Michael Willard, writer, painter, columnist, entrepreneur
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On Being a Painter

"It's never too late to be who you might have been."
- George Elliott.

I was 49 and living on my boat on the Potomac River when I decided to take up painting in a form other than slapping latex on the side of a house. It was more than a whim. I think it had something to do with thoughts of creeping mortality. 

Was there a creative gene bouncing around inside of me like one of those silver balls in a pinball machine, waiting through skill or luck to light up the board? Was this desire to paint a primeval call or just age knocking on the door?

That was about 425 canvasses ago, not to mention hundreds of sketches and a pastel tossed in on occasion when canvas wasn't readily available.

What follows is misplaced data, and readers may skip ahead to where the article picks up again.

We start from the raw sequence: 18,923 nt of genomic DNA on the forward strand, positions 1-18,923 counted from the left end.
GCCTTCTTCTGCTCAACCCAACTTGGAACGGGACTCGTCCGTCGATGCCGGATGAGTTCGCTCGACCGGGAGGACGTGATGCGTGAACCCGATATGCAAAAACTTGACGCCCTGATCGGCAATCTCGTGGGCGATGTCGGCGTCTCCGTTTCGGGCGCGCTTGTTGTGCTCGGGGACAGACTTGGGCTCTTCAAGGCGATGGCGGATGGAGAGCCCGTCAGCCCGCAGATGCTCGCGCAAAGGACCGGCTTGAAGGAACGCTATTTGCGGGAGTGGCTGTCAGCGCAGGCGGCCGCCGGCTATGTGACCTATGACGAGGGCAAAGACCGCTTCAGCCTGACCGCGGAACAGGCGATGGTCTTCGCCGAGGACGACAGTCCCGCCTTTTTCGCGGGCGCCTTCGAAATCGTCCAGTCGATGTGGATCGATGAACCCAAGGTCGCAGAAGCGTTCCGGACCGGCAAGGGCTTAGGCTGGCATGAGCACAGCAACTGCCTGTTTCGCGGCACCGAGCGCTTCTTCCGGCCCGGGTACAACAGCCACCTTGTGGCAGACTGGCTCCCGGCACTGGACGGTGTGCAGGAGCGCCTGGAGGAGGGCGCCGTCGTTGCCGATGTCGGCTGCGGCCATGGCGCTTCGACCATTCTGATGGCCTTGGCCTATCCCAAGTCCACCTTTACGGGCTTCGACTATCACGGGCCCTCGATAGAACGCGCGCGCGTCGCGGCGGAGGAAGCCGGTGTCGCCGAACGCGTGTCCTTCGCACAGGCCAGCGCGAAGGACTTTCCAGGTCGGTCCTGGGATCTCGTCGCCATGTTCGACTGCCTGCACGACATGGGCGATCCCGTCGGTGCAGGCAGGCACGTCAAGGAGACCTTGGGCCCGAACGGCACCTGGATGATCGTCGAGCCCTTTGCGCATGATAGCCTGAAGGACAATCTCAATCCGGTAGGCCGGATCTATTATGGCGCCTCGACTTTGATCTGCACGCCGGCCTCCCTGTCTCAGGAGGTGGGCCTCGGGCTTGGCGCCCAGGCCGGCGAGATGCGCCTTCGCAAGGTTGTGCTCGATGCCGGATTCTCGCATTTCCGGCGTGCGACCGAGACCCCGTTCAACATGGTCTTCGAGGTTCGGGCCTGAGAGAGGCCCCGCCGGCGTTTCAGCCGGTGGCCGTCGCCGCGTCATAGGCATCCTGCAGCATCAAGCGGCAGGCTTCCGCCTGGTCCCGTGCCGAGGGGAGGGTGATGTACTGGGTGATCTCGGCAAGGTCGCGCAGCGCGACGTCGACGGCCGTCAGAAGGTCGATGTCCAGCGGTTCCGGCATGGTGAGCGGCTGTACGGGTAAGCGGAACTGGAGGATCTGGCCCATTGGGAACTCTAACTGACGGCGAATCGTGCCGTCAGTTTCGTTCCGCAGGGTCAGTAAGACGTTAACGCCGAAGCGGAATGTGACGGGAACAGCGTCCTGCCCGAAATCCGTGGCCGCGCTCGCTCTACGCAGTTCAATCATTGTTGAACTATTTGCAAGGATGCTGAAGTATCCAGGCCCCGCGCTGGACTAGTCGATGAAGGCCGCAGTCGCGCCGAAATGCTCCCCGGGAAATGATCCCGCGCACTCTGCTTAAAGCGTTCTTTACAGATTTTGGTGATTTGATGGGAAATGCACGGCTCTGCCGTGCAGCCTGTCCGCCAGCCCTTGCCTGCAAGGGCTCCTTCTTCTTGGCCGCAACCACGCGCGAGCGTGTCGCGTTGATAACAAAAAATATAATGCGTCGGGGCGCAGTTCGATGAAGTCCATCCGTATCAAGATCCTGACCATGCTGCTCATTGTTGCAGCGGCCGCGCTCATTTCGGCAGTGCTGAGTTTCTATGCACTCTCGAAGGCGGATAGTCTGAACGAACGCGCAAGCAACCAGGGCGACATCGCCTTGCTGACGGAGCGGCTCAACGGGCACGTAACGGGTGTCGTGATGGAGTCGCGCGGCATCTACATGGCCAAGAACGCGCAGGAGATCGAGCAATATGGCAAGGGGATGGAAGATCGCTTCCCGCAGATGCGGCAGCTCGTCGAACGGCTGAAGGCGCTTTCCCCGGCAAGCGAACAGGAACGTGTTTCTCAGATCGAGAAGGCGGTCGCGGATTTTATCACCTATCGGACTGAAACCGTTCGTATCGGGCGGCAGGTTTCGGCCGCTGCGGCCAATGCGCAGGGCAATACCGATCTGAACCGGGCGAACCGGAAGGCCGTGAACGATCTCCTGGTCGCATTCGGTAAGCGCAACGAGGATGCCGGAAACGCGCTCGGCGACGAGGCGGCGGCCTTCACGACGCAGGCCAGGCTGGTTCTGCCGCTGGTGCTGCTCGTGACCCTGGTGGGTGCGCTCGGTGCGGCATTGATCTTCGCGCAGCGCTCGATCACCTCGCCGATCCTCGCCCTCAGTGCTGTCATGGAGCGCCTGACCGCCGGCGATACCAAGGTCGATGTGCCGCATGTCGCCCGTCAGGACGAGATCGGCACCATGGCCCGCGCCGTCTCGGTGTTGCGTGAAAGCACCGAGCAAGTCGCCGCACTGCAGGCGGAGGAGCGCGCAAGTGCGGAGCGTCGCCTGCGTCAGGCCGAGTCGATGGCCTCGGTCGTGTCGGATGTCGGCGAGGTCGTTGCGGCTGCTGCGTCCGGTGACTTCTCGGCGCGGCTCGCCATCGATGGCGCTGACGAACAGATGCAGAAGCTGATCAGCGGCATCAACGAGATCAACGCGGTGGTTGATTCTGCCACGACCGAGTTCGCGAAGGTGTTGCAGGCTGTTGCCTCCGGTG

I had been a reporter for daily newspapers starting at age 19. I had been a bureau chief and editor of a major news wire service. I had worked on Capitol Hill in Washington as a chief aide to the U.S. Senate leader.

I had owned - and had just sold - an advertising and public relations business. I later was to buy another in Ukraine. But back then, I was working as an executive with a worldwide public relations firm. Other than the enjoyment I obtained from living aboard the Kelly Dawn, I was very bored.

A friend who lived on the houseboat moored next to my boat greeted my first efforts at drawing with the suggestion that his pre-school children could do much better. I was not deterred.

My first pastel painting was of an old man with a cane.  My mother, who had fairly good eyesight, asked: "What is it? A dog smoking a pipe?" I knew then that I had a long way to go.

That was about 13 years ago. Since then, I have painted most every Sunday, feeling rather sad when I occasionally missed an opportunity. To me, the mixture of oil paint and linseed oil is the stuff of perfume.

Over the years, I have never been comfortable calling myself an artist. Painter will do.
But if you happen to wander through my work and see "a dog smoking a pipe," I can only say, sir, madam, that it was not meant to be.

Paintings